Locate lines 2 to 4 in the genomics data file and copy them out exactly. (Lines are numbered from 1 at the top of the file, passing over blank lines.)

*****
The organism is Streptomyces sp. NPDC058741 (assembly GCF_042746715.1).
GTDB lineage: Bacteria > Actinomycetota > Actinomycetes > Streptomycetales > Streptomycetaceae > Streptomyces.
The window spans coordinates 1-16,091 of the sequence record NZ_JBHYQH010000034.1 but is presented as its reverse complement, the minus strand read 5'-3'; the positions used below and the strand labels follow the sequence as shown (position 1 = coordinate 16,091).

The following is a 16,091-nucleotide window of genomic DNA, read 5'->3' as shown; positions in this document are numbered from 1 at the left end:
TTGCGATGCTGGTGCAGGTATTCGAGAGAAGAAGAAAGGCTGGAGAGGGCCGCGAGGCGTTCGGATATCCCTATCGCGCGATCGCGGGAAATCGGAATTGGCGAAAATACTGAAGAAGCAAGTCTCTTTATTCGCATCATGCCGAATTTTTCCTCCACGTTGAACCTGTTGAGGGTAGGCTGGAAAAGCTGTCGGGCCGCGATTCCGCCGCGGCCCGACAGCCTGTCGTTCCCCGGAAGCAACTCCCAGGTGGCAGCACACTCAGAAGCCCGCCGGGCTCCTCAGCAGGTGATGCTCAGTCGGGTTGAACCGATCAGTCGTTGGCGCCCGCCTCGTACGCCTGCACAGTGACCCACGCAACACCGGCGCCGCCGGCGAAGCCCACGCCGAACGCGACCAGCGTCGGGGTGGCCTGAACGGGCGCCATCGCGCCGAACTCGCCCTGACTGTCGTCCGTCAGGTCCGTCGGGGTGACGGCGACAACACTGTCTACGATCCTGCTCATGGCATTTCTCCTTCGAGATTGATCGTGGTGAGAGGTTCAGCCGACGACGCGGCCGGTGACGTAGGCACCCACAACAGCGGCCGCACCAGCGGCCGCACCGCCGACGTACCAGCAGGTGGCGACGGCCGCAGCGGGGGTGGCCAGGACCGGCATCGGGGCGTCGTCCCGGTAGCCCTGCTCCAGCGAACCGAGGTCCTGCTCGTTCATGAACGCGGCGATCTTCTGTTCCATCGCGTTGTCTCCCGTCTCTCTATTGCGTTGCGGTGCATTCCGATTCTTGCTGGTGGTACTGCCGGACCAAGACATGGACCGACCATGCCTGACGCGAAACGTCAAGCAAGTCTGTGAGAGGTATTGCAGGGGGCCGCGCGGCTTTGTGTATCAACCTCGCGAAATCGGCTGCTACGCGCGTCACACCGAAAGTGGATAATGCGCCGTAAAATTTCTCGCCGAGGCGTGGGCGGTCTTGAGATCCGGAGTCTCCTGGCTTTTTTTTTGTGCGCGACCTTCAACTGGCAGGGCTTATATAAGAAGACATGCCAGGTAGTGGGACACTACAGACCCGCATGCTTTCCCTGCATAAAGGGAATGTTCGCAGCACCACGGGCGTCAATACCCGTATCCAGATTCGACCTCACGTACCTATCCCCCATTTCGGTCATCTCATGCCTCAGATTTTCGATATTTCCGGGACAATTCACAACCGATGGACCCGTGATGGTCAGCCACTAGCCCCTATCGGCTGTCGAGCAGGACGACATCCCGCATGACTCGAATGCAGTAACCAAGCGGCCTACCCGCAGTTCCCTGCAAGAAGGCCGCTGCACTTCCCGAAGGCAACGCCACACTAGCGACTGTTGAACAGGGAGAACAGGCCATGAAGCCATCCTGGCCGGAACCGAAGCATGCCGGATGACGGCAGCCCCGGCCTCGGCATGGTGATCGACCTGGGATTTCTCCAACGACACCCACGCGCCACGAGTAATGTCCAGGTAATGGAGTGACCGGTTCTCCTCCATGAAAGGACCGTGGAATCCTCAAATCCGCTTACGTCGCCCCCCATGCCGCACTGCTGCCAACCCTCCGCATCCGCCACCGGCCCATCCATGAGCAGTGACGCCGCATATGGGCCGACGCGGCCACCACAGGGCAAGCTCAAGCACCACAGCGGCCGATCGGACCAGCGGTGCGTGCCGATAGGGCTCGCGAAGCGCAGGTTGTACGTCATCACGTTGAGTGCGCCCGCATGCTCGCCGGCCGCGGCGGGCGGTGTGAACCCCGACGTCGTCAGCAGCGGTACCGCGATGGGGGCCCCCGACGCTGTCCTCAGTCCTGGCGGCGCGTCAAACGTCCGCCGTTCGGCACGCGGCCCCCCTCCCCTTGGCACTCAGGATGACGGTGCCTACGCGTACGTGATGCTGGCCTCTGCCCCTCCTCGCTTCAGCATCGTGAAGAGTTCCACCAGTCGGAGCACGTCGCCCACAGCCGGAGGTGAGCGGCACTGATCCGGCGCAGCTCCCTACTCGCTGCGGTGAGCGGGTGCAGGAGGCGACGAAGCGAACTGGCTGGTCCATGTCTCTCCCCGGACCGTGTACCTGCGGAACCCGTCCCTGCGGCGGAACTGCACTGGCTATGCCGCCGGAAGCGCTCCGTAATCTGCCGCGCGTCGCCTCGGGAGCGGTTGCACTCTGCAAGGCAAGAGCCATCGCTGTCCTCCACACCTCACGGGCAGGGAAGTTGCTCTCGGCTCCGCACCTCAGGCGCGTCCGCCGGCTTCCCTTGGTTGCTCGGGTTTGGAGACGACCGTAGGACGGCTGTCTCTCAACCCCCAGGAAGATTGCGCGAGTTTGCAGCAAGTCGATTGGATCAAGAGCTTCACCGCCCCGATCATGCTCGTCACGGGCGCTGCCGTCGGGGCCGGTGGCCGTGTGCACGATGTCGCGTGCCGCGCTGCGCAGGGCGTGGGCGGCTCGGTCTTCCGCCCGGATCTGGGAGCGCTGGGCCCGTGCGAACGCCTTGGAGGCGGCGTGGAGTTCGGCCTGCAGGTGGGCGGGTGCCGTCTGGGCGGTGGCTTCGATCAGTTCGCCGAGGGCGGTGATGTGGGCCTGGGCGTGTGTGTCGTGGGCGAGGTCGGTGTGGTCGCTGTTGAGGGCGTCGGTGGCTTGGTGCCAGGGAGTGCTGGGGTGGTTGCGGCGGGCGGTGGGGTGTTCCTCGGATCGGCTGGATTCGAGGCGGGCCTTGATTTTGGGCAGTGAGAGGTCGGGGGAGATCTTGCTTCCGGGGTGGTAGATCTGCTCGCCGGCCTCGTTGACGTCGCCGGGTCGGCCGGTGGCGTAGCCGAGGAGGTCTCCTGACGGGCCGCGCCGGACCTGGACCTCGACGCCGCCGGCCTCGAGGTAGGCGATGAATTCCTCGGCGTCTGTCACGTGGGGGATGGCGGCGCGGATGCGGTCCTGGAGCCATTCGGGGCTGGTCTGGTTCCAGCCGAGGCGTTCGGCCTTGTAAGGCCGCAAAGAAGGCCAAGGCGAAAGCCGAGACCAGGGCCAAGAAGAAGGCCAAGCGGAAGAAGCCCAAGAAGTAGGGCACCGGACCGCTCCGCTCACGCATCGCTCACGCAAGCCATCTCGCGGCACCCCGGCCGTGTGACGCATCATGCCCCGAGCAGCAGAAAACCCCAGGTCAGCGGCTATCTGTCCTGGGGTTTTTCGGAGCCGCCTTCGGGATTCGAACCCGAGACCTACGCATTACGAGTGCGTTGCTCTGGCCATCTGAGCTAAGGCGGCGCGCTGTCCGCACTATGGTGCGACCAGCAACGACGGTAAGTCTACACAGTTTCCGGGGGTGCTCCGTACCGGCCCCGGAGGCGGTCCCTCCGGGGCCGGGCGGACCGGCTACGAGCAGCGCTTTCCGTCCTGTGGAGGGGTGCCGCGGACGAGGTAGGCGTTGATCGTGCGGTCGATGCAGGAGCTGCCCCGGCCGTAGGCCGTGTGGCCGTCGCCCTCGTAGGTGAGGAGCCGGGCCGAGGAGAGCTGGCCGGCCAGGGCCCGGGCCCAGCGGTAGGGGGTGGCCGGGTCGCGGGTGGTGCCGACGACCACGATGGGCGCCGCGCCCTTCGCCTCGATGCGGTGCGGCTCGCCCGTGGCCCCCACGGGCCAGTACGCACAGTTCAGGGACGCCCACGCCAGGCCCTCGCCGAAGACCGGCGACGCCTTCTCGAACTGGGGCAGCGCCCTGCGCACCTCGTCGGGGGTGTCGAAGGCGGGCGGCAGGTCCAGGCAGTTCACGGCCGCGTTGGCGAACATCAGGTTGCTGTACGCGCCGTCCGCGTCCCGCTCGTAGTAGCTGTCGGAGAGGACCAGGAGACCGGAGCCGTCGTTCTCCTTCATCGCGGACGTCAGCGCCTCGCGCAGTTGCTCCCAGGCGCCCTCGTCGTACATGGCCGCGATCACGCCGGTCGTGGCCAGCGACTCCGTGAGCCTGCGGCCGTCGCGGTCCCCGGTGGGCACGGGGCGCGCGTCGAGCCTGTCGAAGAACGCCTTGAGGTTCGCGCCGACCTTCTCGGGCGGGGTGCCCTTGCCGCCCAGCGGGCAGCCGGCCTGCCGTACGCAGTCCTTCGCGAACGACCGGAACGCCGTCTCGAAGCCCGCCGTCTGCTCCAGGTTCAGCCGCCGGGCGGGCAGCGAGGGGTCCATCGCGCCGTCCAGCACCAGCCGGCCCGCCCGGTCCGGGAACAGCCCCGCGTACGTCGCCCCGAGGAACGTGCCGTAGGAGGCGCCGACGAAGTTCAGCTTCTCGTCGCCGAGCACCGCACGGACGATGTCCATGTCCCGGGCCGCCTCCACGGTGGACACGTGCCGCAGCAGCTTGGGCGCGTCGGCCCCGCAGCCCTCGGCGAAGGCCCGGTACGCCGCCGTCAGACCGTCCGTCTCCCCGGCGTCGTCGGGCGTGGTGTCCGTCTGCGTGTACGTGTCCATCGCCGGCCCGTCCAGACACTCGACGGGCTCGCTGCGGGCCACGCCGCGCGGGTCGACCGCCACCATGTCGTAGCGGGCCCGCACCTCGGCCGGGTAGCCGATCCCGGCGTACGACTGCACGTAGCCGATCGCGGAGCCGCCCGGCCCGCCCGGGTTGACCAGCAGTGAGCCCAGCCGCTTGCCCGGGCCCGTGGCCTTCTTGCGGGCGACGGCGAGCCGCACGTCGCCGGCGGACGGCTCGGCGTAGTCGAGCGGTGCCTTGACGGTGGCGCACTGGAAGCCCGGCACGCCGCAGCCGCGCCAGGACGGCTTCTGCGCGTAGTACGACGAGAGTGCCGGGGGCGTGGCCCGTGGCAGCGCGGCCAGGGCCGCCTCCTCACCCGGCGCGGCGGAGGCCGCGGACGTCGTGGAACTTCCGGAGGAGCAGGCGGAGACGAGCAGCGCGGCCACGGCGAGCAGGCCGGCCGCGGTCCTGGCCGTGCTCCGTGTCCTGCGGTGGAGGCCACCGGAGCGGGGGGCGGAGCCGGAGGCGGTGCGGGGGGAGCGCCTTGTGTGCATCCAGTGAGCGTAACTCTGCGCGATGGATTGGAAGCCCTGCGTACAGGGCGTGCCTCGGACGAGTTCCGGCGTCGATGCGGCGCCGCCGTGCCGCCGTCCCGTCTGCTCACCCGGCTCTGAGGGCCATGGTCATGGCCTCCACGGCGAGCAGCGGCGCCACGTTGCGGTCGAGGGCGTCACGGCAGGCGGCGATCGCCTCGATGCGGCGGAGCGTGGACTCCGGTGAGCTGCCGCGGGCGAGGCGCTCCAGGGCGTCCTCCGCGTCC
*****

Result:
GTDB lineage: Bacteria > Actinomycetota > Actinomycetes > Streptomycetales > Streptomycetaceae > Streptomyces.
The window spans coordinates 1-16,091 of the sequence record NZ_JBHYQH010000034.1 but is presented as its reverse complement, the minus strand read 5'-3'; the positions used below and the strand labels follow the sequence as shown (position 1 = coordinate 16,091).

The following is a 16,091-nucleotide window of genomic DNA, read 5'->3' as shown; positions in this document are numbered from 1 at the left end: